Not all startups aim to save the world. Here’s a look at three consumer-product startups targeting the hyper-niche category.
Designed by Portland entrepreneurs Tara and Jason O’Mara, the LICKI Brush, which resembles a giant tongue, lets the cat lover “love your cat in your cat’s language.”
Here’s how it works: Owners hold the brush in their mouths, then stroke the object of their affections with the artificial appendage. Voila: Get the feel of licking your cat without getting hair in your mouth.
LICKI Brush is more than a goofy grooming accessory, Tara O’Mara insists. It’s an important item in the cat owner’s tool kit, as it aids in closing the human-feline comprehension gap.
“Pets have long held a revered position in the family home, but pet behavior is sadly misunderstood,” she says.
Demand is high. The startup’s May 2016 Kickstarter raised $52,179, ten times the intended goal. Customers have placed more than 10,000 orders, and the product’s popularity has inspired the LICKI Brush team to design more products aimed at pet-owner bonding.
If you have searched for beard inspiration on Instagram, you have probably heard of this hirsute focused startup. The company produces beard oil — scented to represent different Oregon cities — but got its start as an Instagram page.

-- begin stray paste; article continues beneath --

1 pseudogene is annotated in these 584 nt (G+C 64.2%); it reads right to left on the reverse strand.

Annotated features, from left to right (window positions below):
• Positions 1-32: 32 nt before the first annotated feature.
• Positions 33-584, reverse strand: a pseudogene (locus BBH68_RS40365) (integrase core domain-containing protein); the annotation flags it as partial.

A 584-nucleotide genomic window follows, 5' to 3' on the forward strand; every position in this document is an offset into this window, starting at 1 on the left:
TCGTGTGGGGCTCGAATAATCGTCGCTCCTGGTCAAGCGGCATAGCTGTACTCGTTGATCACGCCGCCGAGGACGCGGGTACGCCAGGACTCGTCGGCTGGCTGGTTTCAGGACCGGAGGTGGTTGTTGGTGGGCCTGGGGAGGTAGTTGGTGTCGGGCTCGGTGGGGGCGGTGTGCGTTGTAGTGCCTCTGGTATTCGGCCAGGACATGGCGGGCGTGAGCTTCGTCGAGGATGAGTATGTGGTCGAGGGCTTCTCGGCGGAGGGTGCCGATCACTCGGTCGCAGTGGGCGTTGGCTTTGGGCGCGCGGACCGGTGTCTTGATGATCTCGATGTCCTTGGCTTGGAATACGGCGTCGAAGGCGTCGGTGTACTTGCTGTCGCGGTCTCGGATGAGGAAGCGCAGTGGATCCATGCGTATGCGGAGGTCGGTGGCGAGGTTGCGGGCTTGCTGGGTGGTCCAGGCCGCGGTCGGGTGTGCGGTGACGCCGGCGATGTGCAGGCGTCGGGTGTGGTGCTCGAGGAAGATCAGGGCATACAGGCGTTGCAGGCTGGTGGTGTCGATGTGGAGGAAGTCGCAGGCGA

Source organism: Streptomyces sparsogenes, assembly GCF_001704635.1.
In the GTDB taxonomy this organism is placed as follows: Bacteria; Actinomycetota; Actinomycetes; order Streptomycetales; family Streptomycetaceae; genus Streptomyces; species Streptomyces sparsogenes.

Portland owner Aaron Naden says he hosted a Beard Battle in January 2016 but when the prize beard oil was delayed took production into his own hands, launching his own company the following month. The oil contains local beeswax and at least one other local product — e.g., tea leaves are infused into the Portland Beard Oil.
Bearded Oregon also sells beard balm, Oregon-inspired candles and other assorted accessories. Naden says he serves a small but competitive market.
“While there are many beard oil companies/startups, only the best survive. Bearded followers tend to truly take you seriously once you can produce more than just beard oils.”
Bend-based Tyrone Hazen’s one-of-a-kind audio design features propane-powered flames encased in glass and perched atop a wooden box. The flames dance to music streamed through an embedded Bluetooth speaker.
Hazen says he was inspired to create the Fireside while living in New York, where he yearned for a fire pit.
“I think there is a lot of room for the integration of design and experience into the items we keep in our homes,” he says, adding that not everyone wants their tech items to look “techy.”
After a successful Kickstarter campaign that raised $38,127, Hazen outsourced production to China to meet demand.